Two rescue cats who stay in a hospice have been named joint National Cats of the Year 2022 for the “comfort and support they bring to people at the end of their life”.
Brother and sister pair, Jasper and Willow, gained the celebrated award for the enjoyment they convey to the folks in St Peter and St James Hospice in Haywards Heath, West Sussex.
In 2018, the felines had been adopted by the hospice to offer some companionship to these receiving finish of life care.
Front of home supervisor on the hospice, Jackie Manville, stated: “We are over the moon that Jasper and Willow have been celebrated for the important role they play at the hospice.
“Since they’ve been with us, they’ve brought comfort to so many people, whether it’s patients, family and friends, or staff.
Jasper and Willow were also crowned the winners in the ‘Outstanding Rescue Cat’ category of this year’s Cats Protection National Cat Awards
“Jasper and Willow really go to show how special rescue cats are, and we’re so proud of them both.”
A star panel – together with England Lioness Ellen White and actress Gaynor Faye – had been charged with the tough activity of crowning this yr’s winner.
Ms Faye stated: “I chose Jasper and Willow because of how much comfort and support they bring to people at the end of their life when it may be all they’ve got, and because there’s two of them.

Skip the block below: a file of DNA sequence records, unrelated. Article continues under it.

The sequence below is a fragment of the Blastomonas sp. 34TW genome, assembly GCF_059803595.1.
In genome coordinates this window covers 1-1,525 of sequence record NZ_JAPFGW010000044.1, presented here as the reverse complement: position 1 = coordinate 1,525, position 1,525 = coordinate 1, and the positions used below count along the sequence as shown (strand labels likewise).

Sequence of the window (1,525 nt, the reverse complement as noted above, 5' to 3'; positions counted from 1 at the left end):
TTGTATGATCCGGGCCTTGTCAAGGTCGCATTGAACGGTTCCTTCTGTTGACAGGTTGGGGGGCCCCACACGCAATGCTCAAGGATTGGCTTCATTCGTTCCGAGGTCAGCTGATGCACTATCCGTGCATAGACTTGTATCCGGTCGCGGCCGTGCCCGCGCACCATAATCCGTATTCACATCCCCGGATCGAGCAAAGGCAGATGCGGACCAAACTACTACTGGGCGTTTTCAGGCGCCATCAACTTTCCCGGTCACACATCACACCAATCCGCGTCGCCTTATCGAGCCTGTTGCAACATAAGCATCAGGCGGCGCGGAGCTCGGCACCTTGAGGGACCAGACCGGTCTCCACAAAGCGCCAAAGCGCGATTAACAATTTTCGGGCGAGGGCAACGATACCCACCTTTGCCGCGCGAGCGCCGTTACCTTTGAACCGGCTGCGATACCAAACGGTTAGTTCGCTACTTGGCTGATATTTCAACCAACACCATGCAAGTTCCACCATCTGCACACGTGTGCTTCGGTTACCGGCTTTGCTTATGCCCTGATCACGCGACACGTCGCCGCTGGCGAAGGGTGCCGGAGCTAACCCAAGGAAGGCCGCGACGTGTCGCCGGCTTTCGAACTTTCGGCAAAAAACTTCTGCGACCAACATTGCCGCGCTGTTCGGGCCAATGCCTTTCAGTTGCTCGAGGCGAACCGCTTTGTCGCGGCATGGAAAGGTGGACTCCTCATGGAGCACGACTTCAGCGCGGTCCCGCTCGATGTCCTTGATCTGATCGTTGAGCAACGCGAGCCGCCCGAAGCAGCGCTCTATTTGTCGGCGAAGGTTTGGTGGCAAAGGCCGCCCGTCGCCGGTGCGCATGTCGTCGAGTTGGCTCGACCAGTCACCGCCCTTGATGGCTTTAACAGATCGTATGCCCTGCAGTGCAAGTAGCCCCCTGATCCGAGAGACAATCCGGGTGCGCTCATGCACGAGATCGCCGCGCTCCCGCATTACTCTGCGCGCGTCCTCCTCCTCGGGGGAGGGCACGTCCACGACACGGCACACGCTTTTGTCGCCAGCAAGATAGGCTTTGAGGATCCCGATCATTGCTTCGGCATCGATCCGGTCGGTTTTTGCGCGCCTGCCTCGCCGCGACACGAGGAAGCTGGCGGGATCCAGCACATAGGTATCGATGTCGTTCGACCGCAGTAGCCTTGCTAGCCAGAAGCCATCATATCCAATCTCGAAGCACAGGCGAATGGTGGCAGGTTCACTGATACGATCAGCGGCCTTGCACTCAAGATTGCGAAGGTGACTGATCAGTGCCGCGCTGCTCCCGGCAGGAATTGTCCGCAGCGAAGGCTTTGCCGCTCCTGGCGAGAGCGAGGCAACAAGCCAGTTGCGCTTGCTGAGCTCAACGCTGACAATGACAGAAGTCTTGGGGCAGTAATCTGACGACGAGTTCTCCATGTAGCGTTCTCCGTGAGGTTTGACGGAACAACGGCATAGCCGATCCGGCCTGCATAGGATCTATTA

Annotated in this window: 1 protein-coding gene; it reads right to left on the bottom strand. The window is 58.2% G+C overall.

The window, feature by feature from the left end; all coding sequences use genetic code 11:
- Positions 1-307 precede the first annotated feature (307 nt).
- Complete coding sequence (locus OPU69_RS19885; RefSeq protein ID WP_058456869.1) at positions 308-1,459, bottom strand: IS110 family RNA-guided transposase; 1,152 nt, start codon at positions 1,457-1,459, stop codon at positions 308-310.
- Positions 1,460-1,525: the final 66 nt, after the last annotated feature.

“I have a brother and sister cat and know how much comfort they bring to me and also to each other.”
Jasper and Willow additionally collectively gained the Outstanding Rescue Cat award, voted for by Dragons’ Den star Deborah Meaden, celebrating cats which have been adopted from animal charities.
Ms Meaden stated: “It’s amazing to see how two rescue cats are now so happy and comfortable in their role of comforting others who are going through very difficult times.
“If ever cats can show empathy, these two do.”
Jasper and Willow have been awarded a trophy and prize bundle together with a £200 voucher to spend at a pet retailer.
Other winners embody Minty, a three-legged cat from Holywell in Wales, who helped six-year-old Connor Raven address extreme studying difficulties and medical circumstances.
Chicken, who helps 11-year-old Elliot Abery from Thatcham, Berkshire, together with his autism and anxiousness, and Marley, who works within the Apuldram Centre in Chichester serving to adults with studying difficulties.